Arctic Sea Ice Is The Same Thickness As 1940

In 1940, Arctic sea ice averaged about two metres thick, just like it does now.

it was concluded that near Polar temperatures are on an average six degrees higher than those registered by Nansen 40 years ago. Ice measurements were on an average only 6½ feet against from 9¼ to 13 feet.

 Polar Meltdown

About stevengoddard

Just having fun
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22 Responses to Arctic Sea Ice Is The Same Thickness As 1940

  1. gator69 says:

    Yes, but climatologist thickness has tripled!

  2. Steve:
    The issue isn’t thickness, it’s the fact that PAC2013 has left the ice weakened and badly fractured.
    All those holes seen north of 85 degrees are a result of wind acting on fractured ice and this is a new phenomenon. Nobody is claiming that all that damage is a result of melting. Ice doesn’t melt that far north and certainly not at the beginning of melt season.

    • You bounce around from one temper tantrum to another.

      • What temper tantrums.i am enjoying this thread?
        Are you willing to go on the record and agree with Latitude’s definition of MYI and his expectation that the ice on what he calls the coast should have melted already?

        That’s a rhetorical question because I am positive that you are intelligent enough to know the definition of MYI, and that the ice above the CAA and northern Greenland never melts in place. It is too darn cold!

        • Latitude says:

          Reggie, I’m enjoying it too.
          But one person I won’t play with… a liar
          I’ve posted this too many times for you to still be confused about what I said…

          Reggie, sponsored by Brawndo says:
          July 1, 2013 at 9:33 pm
          That ice on what you call “the coast” is the oldest ice in the Arctic and is located where ice doesn’t melt
          Latitude says:
          July 1, 2013 at 10:02 pm
          The ice that I call “the coast” is….for the umteenth time….the entire coast….all the way around the Arctic….where the purple shows it’s 90-100%

    • Latitude says:

      no it doesn’t….and it doesn’t disappear either…the wind piles it up and makes more MYI

      • Latitude:
        Downstairs you claimed that ice did melt….

        “and the ice is getting thicker the closer it gets to the coast because high land temps are melting it..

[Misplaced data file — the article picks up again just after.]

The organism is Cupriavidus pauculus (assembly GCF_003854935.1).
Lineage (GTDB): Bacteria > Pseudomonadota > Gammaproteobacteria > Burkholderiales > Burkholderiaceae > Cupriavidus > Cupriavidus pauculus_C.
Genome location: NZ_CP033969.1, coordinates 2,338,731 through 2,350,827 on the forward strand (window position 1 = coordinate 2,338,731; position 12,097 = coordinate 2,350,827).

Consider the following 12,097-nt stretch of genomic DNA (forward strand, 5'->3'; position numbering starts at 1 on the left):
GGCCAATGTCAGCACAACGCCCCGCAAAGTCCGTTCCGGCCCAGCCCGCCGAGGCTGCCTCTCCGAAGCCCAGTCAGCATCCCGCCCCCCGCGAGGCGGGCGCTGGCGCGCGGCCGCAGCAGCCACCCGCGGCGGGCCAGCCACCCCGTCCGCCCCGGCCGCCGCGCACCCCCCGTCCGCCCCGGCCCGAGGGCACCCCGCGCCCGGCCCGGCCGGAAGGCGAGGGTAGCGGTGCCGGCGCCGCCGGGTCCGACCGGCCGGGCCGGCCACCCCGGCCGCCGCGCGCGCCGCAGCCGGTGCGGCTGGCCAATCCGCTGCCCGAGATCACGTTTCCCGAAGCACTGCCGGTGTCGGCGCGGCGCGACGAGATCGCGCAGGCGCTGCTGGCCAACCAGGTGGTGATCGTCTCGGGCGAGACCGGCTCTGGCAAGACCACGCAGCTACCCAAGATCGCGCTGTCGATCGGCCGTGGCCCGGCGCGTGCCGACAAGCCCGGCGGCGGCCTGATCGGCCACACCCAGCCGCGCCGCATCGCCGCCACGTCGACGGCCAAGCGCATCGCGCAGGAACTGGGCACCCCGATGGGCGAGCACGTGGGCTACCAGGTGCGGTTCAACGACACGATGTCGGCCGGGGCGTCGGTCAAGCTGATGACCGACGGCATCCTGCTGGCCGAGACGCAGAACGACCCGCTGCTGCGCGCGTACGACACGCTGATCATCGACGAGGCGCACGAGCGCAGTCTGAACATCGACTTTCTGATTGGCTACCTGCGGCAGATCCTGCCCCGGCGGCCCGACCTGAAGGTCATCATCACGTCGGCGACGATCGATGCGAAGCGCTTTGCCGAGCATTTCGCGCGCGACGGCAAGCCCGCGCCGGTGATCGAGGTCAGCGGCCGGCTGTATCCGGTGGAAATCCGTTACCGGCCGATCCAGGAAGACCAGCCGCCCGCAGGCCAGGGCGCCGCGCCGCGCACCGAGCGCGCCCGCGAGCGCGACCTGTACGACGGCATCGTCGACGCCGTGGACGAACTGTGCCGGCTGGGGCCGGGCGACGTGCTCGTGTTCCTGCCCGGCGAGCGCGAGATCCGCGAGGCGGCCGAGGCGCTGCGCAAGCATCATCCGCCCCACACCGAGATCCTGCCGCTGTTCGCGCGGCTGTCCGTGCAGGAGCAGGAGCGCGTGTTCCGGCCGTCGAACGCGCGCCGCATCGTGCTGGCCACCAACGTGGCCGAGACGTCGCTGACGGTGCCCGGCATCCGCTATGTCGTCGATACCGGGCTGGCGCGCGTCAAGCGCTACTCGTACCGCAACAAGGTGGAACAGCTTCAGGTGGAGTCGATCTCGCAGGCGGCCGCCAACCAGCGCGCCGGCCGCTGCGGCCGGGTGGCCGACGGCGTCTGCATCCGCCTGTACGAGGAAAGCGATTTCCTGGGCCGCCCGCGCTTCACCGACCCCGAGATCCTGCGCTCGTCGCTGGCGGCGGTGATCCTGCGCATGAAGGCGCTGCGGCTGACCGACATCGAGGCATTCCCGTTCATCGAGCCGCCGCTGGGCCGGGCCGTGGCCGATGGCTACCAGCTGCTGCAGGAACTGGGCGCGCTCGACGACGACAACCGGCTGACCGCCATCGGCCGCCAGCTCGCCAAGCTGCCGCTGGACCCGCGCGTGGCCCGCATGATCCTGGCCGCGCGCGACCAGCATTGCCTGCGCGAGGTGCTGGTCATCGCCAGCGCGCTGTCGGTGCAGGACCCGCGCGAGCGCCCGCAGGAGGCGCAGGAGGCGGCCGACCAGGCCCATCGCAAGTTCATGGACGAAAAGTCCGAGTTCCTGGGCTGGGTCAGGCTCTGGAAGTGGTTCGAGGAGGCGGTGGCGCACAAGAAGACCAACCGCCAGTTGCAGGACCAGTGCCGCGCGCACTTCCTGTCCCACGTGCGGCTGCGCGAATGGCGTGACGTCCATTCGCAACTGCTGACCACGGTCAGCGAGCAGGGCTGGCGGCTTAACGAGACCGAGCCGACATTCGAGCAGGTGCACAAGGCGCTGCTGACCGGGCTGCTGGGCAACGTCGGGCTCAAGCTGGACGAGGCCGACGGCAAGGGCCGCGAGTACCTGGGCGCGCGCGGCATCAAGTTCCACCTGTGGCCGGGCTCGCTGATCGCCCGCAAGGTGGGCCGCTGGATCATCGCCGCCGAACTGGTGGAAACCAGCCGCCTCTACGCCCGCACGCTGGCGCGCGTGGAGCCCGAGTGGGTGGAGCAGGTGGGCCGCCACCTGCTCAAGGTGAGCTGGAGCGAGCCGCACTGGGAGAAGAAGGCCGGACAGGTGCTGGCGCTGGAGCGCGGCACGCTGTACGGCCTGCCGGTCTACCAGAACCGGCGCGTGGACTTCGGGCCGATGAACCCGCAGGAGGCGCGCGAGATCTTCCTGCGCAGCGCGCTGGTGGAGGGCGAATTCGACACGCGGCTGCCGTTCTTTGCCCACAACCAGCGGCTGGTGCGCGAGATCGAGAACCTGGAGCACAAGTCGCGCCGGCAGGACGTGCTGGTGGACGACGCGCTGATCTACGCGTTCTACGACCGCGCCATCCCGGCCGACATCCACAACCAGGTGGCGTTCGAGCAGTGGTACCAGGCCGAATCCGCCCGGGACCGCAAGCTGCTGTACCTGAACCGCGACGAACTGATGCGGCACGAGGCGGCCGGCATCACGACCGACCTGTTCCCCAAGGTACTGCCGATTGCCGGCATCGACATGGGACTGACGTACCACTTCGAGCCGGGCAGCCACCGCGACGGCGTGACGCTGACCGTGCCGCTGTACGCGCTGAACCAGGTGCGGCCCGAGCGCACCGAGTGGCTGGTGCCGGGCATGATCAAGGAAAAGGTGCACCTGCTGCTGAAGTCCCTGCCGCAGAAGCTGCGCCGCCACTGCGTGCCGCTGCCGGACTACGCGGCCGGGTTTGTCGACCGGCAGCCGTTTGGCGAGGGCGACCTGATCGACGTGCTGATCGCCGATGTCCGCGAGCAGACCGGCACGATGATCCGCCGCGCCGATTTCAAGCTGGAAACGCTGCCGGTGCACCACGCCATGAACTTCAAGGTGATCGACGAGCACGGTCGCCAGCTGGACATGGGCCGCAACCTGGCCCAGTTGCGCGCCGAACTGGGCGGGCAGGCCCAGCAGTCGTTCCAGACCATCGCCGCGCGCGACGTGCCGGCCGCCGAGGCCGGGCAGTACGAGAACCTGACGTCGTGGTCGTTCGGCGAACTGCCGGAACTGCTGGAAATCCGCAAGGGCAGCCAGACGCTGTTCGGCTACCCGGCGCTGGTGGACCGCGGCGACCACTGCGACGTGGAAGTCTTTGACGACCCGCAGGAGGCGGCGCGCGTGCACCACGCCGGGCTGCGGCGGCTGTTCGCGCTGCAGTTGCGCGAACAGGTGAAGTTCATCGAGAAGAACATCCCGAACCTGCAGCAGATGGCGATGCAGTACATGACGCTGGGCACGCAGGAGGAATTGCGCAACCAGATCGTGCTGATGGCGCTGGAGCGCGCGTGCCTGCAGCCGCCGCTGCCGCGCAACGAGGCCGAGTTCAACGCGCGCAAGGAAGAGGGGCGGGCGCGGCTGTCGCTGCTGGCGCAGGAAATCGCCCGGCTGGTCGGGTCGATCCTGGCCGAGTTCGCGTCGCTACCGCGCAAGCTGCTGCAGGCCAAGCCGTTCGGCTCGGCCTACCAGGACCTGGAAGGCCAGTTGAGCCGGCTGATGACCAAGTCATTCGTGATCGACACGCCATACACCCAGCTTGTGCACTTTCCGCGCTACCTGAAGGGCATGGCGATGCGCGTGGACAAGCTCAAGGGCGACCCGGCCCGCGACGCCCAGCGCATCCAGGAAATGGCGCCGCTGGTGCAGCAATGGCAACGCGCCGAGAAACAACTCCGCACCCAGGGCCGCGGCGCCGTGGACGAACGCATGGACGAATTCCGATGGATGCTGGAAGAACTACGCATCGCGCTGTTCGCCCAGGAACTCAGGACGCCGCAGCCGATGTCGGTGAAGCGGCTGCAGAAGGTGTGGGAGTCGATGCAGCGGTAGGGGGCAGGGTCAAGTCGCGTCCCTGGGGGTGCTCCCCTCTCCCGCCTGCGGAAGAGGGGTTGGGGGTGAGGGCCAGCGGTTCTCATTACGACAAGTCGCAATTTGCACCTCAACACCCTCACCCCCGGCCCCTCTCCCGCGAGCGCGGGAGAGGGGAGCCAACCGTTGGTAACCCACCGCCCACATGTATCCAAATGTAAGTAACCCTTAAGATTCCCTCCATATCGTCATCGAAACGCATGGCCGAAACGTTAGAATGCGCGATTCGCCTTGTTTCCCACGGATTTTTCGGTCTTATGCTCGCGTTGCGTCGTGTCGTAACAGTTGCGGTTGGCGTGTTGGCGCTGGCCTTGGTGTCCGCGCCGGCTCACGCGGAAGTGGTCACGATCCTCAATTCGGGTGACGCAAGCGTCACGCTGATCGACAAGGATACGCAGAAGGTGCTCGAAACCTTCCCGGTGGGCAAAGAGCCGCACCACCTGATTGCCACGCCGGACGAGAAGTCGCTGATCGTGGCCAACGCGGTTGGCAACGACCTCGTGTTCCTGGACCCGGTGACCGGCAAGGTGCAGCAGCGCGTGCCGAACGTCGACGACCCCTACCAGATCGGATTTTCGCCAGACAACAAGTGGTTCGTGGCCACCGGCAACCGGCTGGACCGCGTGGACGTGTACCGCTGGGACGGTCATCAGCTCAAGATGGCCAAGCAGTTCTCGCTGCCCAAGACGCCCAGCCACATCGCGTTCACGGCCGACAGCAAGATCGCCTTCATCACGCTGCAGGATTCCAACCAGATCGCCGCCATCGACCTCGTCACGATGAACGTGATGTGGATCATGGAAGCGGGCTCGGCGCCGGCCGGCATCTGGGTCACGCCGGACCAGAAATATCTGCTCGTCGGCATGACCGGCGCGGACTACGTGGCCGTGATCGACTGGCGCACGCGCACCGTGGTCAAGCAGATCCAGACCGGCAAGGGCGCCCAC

That’s a lead caused from the wind pushing the ice you dimwit…………

        It’s July, normally the ice at the coast would be melted and gone by now……..not thicker”

        You are spinning so fast it appears you cant remember what you said a mere couple hours ago. I wish you would learn the definition of MYI. That 15 foot thick ice may be between 5 and 10 years old.

        • Latitude says:

          that’s your problem!…you’re so dim you don’t catch sarcasm

          and it’s 5-10 years old…because the wind did not blow it out..and every year the wind put it in a spot where it didn’t melt….don’t tell me you’re so dim you don’t even realize the wind can empty the Arctic in a heartbeat… was the wind that caused the low amount of MYI now….and the wind that caused that gigantic slushy hole

          I’m through, talk to yourself

        • gator69 says:

          Maybe you should ask him why MYI is rare down south. 😉

        • Latitude:
          Now you have done a 180 and agree that TOO’s definition of MYI is correct. It may be a good idea to get offline for a while, you must be dizzy from all that spinning.

        • Latitude says:

          stop lying Reggie….
          Laz and I agreed…and Laz and I agreed to wait and see

    • lance says:

      what planet you from? “All those holes seen north of 85 degrees are a result of wind acting on fractured ice and this is a new phenomenon.”……sorry dude, I lived up there in 1979-1980…and heaven forbid…wind and open ice existed back then!!! Get a life and move on….ice will melt and it will freeze

      • Dave G says:

        Reggie, get a life and move on geez

      • Jimbo says:

        Why is Reggie obsessed with holes??? Is he weird or what?m 😦

        • terrence says:

          Why is Reggie obsessed with holes??? – It would be weird if it was anybody except Reggie-Pooh-Pooh – he is obsessed with holes, because his head is full of holes; it has so many holes that the wind blows through it – any brains were blown out a LONG time ago, as you can see by reading the crap he dumps here.

      • terrence says:

        My good heavenly days; I am shocked, SHOCKED I SAY! Lance, are you saying Reggie-Pooh-Pooh is wrong? Do you really mean that “in 1979-1980…and heaven forbid…wind and open ice existed back then!!!”

        Oh, well – you cannot expect anything more from the science-free-zone in Reggie-Pooh-Pooh’s rectum (where he keeps his head)

    • Chewer says:

      Well that is great new Reggie:)
      Maybe the Team Twisted rowers can gain more confidence in that spectacular news!

    • Ben says:

      RE: Brawndo – “All those holes seen north of 85 degrees are a result of wind acting on fractured ice and this is a new phenomenon.”

      Once upon a time, the wind never, ever blew fractured ice before. Except for that one time, back in April 1912, when the wind blew fractured ice down the Fram Strait. The end.

  3. F. Guimaraes says:

    The trend after 1940 would be for lower ice, as the solar cycles strength started to pick up after that. The trend now should be the opposite, with an important increase in ice accumulation, year after year.

  4. Buddy says:

    ….and pigs can fly. I feel much better already:)

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